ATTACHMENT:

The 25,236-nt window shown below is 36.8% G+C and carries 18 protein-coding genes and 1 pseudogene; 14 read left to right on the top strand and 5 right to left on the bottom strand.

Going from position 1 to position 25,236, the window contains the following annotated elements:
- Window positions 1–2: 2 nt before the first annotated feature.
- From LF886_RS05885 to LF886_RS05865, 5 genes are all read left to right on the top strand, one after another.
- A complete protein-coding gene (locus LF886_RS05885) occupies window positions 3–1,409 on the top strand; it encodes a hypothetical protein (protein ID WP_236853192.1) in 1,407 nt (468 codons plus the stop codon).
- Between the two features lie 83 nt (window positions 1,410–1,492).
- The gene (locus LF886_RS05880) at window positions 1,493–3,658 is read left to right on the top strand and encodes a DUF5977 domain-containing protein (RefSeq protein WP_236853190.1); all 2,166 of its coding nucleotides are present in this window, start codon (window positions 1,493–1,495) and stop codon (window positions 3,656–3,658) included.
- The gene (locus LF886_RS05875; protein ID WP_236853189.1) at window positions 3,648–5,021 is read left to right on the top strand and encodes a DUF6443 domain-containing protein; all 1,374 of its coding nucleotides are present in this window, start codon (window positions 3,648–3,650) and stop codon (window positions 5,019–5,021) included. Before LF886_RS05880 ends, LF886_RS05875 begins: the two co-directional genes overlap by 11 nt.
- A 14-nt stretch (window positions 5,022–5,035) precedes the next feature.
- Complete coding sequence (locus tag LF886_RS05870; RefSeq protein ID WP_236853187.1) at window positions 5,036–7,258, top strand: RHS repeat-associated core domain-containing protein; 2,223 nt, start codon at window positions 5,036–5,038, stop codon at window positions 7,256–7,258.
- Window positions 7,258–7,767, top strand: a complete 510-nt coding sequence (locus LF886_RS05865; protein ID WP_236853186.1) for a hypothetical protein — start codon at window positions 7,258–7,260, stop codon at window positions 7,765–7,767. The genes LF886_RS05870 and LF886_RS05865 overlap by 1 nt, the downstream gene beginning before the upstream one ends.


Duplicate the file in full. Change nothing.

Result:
The 25,236-nt window shown below is 36.8% G+C and carries 18 protein-coding genes and 1 pseudogene; 14 read left to right on the top strand and 5 right to left on the bottom strand.

Going from position 1 to position 25,236, the window contains the following annotated elements:
- Window positions 1–2: 2 nt before the first annotated feature.
- From LF886_RS05885 to LF886_RS05865, 5 genes are all read left to right on the top strand, one after another.
- A complete protein-coding gene (locus LF886_RS05885) occupies window positions 3–1,409 on the top strand; it encodes a hypothetical protein (protein ID WP_236853192.1) in 1,407 nt (468 codons plus the stop codon).
- Between the two features lie 83 nt (window positions 1,410–1,492).
- The gene (locus LF886_RS05880) at window positions 1,493–3,658 is read left to right on the top strand and encodes a DUF5977 domain-containing protein (RefSeq protein WP_236853190.1); all 2,166 of its coding nucleotides are present in this window, start codon (window positions 1,493–1,495) and stop codon (window positions 3,656–3,658) included.
- The gene (locus LF886_RS05875; protein ID WP_236853189.1) at window positions 3,648–5,021 is read left to right on the top strand and encodes a DUF6443 domain-containing protein; all 1,374 of its coding nucleotides are present in this window, start codon (window positions 3,648–3,650) and stop codon (window positions 5,019–5,021) included. Before LF886_RS05880 ends, LF886_RS05875 begins: the two co-directional genes overlap by 11 nt.
- A 14-nt stretch (window positions 5,022–5,035) precedes the next feature.
- Complete coding sequence (locus tag LF886_RS05870; RefSeq protein ID WP_236853187.1) at window positions 5,036–7,258, top strand: RHS repeat-associated core domain-containing protein; 2,223 nt, start codon at window positions 5,036–5,038, stop codon at window positions 7,256–7,258.
- Window positions 7,258–7,767, top strand: a complete 510-nt coding sequence (locus LF886_RS05865; protein ID WP_236853186.1) for a hypothetical protein — start codon at window positions 7,258–7,260, stop codon at window positions 7,765–7,767. The genes LF886_RS05870 and LF886_RS05865 overlap by 1 nt, the downstream gene beginning before the upstream one ends.